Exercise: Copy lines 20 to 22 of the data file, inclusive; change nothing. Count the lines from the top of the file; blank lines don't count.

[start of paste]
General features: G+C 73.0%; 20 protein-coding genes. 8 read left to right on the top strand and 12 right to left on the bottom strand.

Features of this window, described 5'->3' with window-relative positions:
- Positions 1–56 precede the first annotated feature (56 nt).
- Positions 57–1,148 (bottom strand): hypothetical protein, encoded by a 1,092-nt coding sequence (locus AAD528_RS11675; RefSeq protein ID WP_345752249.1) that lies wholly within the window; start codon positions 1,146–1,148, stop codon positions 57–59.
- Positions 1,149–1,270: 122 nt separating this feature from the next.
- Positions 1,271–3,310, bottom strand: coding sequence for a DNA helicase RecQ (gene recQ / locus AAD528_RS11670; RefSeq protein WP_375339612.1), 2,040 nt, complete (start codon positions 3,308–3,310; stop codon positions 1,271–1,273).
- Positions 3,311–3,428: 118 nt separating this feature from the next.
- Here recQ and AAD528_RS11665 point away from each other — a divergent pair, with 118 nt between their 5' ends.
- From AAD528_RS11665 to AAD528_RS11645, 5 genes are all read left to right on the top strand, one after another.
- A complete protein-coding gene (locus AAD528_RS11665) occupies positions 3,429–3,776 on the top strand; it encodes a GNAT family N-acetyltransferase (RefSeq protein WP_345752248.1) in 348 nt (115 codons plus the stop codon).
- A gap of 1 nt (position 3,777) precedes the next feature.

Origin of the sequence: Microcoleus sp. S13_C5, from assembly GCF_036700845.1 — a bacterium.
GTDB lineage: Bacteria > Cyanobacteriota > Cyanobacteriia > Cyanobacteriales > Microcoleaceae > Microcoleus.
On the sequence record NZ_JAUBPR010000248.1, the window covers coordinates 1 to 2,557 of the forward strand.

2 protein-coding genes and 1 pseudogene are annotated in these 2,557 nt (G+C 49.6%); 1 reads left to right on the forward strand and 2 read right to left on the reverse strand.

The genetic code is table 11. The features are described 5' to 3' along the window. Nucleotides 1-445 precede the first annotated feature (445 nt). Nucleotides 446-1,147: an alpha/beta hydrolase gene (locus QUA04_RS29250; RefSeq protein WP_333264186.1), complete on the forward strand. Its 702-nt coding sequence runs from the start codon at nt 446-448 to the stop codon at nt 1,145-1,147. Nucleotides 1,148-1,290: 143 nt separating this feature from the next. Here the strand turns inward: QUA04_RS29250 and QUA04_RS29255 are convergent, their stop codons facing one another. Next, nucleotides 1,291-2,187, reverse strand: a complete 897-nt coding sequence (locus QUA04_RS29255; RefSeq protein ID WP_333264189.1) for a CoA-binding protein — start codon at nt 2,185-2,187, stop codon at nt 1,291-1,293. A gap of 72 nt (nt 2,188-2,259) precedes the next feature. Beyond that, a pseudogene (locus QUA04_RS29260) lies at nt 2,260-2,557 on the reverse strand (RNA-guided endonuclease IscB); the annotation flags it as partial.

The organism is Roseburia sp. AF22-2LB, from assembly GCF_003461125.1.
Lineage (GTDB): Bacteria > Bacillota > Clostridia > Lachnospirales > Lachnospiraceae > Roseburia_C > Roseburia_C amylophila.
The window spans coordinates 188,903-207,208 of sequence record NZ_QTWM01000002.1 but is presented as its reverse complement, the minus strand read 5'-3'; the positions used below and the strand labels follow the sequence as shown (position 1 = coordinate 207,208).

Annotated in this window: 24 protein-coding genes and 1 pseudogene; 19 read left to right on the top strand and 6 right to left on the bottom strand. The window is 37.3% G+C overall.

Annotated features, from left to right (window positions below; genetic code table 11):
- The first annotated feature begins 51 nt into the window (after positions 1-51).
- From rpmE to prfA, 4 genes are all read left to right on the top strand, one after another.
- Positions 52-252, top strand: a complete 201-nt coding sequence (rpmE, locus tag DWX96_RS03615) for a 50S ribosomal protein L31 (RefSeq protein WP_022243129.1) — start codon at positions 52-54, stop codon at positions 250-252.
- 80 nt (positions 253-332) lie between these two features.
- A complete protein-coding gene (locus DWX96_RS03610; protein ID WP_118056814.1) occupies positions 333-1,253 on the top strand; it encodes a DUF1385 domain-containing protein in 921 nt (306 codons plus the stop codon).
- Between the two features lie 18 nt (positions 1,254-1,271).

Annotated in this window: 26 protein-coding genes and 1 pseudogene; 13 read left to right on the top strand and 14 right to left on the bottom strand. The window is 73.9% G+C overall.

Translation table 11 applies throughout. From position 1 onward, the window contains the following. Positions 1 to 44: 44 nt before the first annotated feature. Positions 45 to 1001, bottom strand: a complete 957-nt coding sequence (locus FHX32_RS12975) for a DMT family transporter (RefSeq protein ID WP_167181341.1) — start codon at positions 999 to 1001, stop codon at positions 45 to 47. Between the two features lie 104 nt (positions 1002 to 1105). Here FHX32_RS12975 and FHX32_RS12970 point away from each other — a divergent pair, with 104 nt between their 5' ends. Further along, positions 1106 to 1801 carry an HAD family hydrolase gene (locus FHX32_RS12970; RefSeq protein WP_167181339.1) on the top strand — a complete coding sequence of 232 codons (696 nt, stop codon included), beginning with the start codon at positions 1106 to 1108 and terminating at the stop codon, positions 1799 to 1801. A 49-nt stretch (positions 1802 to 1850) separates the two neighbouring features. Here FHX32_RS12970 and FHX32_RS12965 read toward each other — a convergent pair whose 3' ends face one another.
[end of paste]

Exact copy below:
Annotated in this window: 24 protein-coding genes and 1 pseudogene; 19 read left to right on the top strand and 6 right to left on the bottom strand. The window is 37.3% G+C overall.

Annotated features, from left to right (window positions below; genetic code table 11):
- The first annotated feature begins 51 nt into the window (after positions 1-51).